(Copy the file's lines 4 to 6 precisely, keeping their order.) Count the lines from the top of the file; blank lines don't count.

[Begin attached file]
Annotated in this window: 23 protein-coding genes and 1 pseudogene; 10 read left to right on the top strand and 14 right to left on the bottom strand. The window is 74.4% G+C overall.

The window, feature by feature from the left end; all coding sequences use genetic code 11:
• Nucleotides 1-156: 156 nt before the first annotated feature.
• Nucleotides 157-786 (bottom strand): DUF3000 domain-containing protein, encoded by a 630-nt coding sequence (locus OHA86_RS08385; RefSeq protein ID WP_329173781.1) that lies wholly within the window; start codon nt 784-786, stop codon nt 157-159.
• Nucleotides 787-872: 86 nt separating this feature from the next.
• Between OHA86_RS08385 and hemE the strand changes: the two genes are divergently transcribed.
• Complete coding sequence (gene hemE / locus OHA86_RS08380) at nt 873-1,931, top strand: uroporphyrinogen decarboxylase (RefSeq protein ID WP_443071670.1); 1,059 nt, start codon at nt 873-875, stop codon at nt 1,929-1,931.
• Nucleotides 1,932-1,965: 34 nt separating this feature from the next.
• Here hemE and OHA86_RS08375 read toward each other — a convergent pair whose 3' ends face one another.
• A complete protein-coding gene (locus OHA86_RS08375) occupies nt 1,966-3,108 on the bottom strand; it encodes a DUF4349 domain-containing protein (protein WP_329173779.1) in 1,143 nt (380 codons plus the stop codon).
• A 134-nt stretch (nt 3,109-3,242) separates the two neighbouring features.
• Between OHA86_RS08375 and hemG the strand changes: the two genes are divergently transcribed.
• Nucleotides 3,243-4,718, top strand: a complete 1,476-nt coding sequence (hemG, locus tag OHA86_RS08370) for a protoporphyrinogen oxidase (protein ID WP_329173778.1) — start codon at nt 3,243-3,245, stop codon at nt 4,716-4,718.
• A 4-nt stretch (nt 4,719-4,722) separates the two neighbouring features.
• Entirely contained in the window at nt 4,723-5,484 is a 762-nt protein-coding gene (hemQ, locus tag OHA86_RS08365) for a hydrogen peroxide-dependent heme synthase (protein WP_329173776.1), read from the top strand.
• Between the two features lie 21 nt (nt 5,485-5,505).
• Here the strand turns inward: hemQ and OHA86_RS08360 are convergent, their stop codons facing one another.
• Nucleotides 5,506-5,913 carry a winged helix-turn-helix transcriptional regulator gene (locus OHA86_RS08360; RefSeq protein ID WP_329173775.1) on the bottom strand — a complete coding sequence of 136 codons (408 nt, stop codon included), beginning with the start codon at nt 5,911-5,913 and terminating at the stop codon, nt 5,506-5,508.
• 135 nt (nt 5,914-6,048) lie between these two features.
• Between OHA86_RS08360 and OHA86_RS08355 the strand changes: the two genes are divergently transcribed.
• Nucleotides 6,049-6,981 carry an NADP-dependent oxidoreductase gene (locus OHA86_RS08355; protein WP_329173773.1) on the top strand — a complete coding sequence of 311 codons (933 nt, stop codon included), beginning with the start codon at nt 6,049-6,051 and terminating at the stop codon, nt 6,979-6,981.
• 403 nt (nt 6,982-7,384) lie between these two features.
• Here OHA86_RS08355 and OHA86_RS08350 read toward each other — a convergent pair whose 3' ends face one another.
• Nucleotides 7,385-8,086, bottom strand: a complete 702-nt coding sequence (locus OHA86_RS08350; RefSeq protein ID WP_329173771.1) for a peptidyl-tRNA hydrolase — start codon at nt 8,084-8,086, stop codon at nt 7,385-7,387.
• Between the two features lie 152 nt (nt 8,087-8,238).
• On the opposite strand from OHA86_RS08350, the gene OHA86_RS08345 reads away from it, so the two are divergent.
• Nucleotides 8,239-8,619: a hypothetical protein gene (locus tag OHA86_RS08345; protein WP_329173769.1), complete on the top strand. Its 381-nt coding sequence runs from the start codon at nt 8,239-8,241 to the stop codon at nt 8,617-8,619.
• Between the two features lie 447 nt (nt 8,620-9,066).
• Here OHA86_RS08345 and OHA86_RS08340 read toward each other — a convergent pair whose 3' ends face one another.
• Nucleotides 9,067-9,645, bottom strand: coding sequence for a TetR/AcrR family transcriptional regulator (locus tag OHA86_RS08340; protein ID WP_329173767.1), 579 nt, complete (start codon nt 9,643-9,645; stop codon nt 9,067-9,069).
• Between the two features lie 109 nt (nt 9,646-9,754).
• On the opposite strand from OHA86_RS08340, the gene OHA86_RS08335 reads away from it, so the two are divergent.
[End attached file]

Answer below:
• Nucleotides 157-786 (bottom strand): DUF3000 domain-containing protein, encoded by a 630-nt coding sequence (locus OHA86_RS08385; RefSeq protein ID WP_329173781.1) that lies wholly within the window; start codon nt 784-786, stop codon nt 157-159.
• Nucleotides 787-872: 86 nt separating this feature from the next.
• Between OHA86_RS08385 and hemE the strand changes: the two genes are divergently transcribed.